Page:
Potential Use of Synthetic Aperture Radar (SAR) Data for Geothermal Exploration
The Synthetic Aperture Radar (SAR) is an active remote sensing technology which operates regardless time and weather condition. The application of SAR technology for geology and geothermal related study is growing rapidly. The successful studies in the Interferometric SAR (InSAR) for recognizing ground surface deformations at geothermal power plant were proved that this technology could contribute significantly to geothermal study. Moreover, detecting structural features at ground surface are also important as a key to predict the fluid paths of a geothermal system. However, the use of backscattering intensity of SAR data for detecting structural features at surface is still limited. The main problem might be originated from the SAR geometric distortion and/or limitation of waveband. Overcoming the problem, we used dual SAR observation modes and applied a technique termed as an automatic extraction of linear feature density from SAR (lifedSAR) to detect and quantify structural features at surface. This technique is aimed to predict to fluid paths of geothermal system around active volcanoes. The left and right looking directions of the SAR sensor provide broad view of the local structural features. In this study, we detected the high structural features which are presented by Linear Feature Density (LFD) agree with the location of surface manifestation of a geothermal system. Therefore, the LFD could be potential parameter to predict the fluid path of a geothermal system. The field geological investigation and data fusion between SAR and hyperspectral data were used to validate lifedSAR result.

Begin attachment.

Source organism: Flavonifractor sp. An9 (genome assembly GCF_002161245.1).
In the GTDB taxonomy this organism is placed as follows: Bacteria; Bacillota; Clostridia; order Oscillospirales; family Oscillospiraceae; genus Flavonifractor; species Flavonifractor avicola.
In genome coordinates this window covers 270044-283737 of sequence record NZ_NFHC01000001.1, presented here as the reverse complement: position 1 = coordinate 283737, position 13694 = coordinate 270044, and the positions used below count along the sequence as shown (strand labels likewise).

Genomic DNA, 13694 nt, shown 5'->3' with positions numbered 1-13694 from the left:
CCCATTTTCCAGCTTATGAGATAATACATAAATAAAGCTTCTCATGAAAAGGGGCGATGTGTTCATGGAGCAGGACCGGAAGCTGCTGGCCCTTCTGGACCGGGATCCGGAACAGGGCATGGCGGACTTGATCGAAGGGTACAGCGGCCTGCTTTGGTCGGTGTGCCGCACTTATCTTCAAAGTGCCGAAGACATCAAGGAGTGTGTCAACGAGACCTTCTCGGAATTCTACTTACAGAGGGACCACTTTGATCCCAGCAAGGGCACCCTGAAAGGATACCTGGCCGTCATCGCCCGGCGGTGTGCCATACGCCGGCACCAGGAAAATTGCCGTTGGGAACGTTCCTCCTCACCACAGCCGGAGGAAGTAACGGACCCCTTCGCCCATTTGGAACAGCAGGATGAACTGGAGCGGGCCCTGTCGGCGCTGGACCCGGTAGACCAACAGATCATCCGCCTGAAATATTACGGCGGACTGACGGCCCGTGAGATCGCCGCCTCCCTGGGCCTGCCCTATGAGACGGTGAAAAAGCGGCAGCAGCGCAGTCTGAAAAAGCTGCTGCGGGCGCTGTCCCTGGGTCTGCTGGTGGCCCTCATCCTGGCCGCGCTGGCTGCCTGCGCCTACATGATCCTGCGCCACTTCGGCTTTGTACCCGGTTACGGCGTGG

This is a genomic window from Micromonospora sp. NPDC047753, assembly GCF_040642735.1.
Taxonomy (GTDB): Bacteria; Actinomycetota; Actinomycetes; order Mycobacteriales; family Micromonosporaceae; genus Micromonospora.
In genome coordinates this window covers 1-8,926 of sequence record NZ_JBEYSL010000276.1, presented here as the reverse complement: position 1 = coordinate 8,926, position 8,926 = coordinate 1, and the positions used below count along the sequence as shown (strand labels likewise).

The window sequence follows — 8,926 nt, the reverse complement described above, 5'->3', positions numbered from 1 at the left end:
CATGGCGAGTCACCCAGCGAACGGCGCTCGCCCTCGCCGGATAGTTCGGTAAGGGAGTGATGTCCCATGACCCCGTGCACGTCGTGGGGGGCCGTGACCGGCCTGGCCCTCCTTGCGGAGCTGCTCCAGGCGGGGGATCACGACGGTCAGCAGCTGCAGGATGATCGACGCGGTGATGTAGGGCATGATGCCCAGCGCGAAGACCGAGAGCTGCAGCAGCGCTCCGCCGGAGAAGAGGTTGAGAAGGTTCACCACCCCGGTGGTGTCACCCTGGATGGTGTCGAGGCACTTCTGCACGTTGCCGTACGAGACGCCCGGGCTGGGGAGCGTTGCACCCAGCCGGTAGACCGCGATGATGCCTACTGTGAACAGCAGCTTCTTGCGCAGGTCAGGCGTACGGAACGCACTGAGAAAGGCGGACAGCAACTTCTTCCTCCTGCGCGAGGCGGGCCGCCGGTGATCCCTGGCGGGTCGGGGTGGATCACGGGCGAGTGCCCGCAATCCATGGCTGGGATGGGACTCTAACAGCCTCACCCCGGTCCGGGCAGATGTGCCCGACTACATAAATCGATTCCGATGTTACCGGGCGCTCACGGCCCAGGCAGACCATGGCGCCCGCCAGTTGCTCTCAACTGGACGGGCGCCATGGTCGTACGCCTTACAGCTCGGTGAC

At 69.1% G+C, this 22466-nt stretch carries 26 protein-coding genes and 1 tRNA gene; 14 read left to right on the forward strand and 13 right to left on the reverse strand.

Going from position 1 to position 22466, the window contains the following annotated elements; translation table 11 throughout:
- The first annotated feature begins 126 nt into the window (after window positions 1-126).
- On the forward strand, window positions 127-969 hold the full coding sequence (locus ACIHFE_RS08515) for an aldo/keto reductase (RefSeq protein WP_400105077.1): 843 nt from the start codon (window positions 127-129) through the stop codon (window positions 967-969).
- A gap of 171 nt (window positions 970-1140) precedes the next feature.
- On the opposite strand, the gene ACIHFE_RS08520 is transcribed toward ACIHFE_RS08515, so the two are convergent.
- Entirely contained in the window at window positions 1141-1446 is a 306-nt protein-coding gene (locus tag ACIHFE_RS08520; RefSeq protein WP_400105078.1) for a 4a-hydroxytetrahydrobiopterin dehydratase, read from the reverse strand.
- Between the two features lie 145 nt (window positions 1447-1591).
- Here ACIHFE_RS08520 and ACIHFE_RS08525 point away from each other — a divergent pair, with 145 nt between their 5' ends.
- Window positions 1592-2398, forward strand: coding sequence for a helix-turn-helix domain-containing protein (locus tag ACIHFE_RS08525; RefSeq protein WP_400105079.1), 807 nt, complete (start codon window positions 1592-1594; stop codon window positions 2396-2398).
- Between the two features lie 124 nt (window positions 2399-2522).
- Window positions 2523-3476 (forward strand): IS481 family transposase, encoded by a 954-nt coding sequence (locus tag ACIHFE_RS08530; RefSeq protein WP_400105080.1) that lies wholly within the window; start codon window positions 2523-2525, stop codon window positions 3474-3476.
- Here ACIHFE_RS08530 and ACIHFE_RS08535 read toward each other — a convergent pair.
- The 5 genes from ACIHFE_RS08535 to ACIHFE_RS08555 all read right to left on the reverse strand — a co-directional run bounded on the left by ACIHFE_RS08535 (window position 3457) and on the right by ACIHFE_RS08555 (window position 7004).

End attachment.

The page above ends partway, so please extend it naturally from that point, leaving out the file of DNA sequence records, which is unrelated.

Figure 1. Backscattering intensity images of ALOS PALSAR in Ascending (A) and Descending (B) orbits show the surface characteristics of Mt. Merapi in different looking direction.
Figure 2. The total LFD calculated using LifedSAR overlaid on intensity image show the alteration zone (A-Zone) is located in the high LFD values.